Finally yet importantly, interpretation challenges remain acute when it comes to establishing links between the Sustainable Investment definition, sustainable investment as an objective and impact. “Additionality”, that is the net positive impact targeted by an impact strategy, may also come from transitioning assets, brown-to-green switches, and initiatives to support sustainable financial instruments issuances, which by construction may have difficulties to meet the stringent requirements attached to the regulation.
Despite the operational and implementation challenges that the financial industry faces in the short term, the EU Sustainable Finance Action Plan provides numerous opportunities for the financial sector in the medium to long term. This plan is made up of various building blocks that, when combined, create a favorable environment for sustainable and long-term investments.
With the emergence and now mainstreaming of ESG integration into investing analysis and decision-making, financial markets are undergoing a profound transformation, with enormous demand and expectations. The financial system, while also rapidly developing, is struggling to keep up.
SFDR is an example of a positive game changer for the financial market, allowing collective progress 1) by establishing the notion of "double materiality" and clarifying the value-proposition of ESG, not limited to financial materiality but also including the notions of "sustainability" and "principal adverse impacts"; and 2) by assisting the industry in shaping the investment offering around three types of approaches (Articles 6, 8, and 9) and setting the standards for disclosure.
Even though the EU Sustainable Finance Action Plan's regulations are by definition European, their impact is global, as our clients worldwide now understand what an SFDR Article 8 or 9 fund is, for example. Furthermore, these regulations will hasten the mobilization of sustainable finance, reinforce EU leadership in this area and serve as a model for regulators worldwide.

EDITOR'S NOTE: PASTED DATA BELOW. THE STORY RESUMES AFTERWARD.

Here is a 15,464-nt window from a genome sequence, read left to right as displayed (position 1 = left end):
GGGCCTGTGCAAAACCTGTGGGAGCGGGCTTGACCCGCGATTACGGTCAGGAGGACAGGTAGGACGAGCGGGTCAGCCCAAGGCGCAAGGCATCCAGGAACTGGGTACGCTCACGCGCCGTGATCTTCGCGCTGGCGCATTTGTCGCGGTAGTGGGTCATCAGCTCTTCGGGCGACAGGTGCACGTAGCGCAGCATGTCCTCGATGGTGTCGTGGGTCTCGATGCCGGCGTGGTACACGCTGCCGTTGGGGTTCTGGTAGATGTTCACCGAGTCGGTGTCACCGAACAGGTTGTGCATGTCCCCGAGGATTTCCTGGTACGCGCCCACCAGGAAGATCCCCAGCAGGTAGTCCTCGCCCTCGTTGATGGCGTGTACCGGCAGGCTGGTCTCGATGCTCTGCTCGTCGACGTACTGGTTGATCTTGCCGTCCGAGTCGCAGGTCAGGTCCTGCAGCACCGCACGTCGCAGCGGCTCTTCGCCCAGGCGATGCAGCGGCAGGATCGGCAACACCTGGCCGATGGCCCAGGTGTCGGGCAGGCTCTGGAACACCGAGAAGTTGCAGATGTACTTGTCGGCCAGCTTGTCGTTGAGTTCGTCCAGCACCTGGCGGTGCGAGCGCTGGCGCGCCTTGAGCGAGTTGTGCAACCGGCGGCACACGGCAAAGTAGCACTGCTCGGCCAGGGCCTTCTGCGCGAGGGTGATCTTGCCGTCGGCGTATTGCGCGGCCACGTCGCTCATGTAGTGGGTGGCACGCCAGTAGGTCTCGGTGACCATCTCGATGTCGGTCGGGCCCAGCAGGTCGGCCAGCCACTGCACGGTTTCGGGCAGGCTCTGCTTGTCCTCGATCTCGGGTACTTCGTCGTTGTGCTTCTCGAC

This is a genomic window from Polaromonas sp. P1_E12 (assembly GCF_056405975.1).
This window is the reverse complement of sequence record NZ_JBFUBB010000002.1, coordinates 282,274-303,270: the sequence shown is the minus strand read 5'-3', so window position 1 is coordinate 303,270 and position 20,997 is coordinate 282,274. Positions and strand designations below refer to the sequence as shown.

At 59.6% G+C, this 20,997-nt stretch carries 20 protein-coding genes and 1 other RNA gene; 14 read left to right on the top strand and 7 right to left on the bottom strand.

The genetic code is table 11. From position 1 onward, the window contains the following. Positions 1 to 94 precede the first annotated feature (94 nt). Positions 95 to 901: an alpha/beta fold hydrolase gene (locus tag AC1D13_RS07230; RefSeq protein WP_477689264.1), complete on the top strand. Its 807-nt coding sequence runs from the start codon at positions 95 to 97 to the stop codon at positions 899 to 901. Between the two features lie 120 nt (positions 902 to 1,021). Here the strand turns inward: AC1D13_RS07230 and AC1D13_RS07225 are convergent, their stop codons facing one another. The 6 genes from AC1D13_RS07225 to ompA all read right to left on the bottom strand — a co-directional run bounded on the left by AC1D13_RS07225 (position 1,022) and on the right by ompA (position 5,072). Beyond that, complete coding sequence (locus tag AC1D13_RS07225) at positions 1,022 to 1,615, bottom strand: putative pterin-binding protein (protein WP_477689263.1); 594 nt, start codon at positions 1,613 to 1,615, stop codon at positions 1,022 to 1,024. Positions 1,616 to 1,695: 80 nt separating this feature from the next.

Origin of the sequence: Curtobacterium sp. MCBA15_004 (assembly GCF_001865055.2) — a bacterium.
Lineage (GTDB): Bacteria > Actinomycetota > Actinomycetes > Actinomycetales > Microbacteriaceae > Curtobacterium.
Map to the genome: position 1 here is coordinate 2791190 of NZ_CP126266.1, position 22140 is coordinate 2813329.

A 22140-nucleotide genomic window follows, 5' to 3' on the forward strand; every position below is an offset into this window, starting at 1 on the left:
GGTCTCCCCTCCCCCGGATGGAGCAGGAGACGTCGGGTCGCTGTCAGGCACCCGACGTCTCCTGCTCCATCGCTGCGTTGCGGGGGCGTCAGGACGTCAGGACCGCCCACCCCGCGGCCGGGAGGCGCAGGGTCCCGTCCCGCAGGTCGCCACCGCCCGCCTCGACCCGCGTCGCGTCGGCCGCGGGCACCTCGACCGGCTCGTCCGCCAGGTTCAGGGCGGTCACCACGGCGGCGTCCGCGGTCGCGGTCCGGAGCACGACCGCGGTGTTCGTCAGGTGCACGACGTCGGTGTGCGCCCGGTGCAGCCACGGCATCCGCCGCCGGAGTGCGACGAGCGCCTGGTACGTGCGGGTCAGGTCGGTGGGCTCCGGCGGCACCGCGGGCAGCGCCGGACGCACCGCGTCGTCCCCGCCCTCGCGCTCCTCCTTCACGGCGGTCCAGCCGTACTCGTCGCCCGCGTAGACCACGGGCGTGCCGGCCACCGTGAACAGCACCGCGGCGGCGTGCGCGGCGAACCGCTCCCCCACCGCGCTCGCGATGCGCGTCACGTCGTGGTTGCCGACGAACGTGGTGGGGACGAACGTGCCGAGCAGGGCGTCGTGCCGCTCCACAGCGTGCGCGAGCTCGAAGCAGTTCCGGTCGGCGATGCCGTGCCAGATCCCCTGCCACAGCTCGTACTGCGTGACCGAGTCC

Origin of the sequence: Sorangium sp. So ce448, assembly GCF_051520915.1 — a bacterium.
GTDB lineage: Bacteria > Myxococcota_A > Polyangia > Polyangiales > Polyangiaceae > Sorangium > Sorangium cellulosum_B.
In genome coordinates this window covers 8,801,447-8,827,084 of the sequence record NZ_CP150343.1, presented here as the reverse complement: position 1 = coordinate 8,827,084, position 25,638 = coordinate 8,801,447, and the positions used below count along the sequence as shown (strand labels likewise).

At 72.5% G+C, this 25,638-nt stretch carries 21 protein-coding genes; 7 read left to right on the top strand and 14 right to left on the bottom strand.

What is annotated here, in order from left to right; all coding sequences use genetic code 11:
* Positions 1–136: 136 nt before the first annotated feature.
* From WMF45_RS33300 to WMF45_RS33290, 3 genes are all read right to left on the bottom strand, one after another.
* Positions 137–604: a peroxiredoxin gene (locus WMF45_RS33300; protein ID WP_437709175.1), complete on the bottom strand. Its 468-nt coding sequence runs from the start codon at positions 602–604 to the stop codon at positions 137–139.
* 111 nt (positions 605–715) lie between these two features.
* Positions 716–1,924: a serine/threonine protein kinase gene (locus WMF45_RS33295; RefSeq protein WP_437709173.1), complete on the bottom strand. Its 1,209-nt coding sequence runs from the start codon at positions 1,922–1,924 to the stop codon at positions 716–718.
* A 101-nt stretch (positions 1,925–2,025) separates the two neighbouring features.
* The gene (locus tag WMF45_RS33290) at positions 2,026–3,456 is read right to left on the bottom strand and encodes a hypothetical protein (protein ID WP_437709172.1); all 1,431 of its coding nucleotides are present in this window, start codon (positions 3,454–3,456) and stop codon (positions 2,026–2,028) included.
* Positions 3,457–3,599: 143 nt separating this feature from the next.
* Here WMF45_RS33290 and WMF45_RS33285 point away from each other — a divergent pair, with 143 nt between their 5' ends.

We are at a decisive and unique moment in the history of sustainable finance. Sustainable finance is transitioning from a niche sector to a standardized and regulated environment. Policymakers and regulators face new challenges, as do countries and financial market participants, as well as corporations that must implement new policies. Regulators must also better integrate the social dimension into the sustainable finance agenda, particularly by broadening the scope of the EU Taxonomy to include social objectives. During a time of elevated ESG questioning, the EU Sustainable Finance Plan, if well implemented with some shortcomings corrected, can assist in facilitating greater ESG integration amidst the scrutiny.
Despite the challenges, these regulations will accelerate the mobilization of sustainable finance and strengthen the leadership of the EU in this area: regulators around the world regard the EU Sustainable Finance Action Plan as a benchmark against which their local sustainable finance legislation is compared. Sustainable finance is evolving at a fast pace and we must not lose sight of the end goal: to build a greener, more sustainable future, with change ultimately taking place in the real economy.